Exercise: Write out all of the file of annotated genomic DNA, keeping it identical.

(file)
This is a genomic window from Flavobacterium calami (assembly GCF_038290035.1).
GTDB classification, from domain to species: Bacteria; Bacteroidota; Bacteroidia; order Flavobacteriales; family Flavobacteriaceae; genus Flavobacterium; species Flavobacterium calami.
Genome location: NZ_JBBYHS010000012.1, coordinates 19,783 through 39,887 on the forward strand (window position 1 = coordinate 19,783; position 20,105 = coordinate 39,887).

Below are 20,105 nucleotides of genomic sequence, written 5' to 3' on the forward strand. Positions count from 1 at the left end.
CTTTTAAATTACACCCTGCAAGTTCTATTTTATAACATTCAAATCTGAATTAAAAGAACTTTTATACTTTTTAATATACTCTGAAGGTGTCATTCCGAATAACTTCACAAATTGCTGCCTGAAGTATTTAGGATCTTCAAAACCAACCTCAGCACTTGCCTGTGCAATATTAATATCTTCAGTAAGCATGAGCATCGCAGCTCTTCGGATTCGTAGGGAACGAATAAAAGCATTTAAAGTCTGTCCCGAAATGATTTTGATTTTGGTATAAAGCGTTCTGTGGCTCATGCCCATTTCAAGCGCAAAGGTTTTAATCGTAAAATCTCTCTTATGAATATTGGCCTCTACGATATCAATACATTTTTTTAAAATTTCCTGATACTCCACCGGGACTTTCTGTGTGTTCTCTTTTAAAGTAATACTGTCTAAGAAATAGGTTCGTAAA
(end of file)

This is a genomic window from Flavobacterium calami (assembly GCF_038290035.1).
GTDB classification, from domain to species: Bacteria; Bacteroidota; Bacteroidia; order Flavobacteriales; family Flavobacteriaceae; genus Flavobacterium; species Flavobacterium calami.
Genome location: NZ_JBBYHS010000012.1, coordinates 19,783 through 39,887 on the forward strand (window position 1 = coordinate 19,783; position 20,105 = coordinate 39,887).

Below are 20,105 nucleotides of genomic sequence, written 5' to 3' on the forward strand. Positions count from 1 at the left end.
CTTTTAAATTACACCCTGCAAGTTCTATTTTATAACATTCAAATCTGAATTAAAAGAACTTTTATACTTTTTAATATACTCTGAAGGTGTCATTCCGAATAACTTCACAAATTGCTGCCTGAAGTATTTAGGATCTTCAAAACCAACCTCAGCACTTGCCTGTGCAATATTAATATCTTCAGTAAGCATGAGCATCGCAGCTCTTCGGATTCGTAGGGAACGAATAAAAGCATTTAAAGTCTGTCCCGAAATGATTTTGATTTTGGTATAAAGCGTTCTGTGGCTCATGCCCATTTCAAGCGCAAAGGTTTTAATCGTAAAATCTCTCTTATGAATATTGGCCTCTACGATATCAATACATTTTTTTAAAATTTCCTGATACTCCACCGGGACTTTCTGTGTGTTCTCTTTTAAAGTAATACTGTCTAAGAAATAGGTTCGTAAA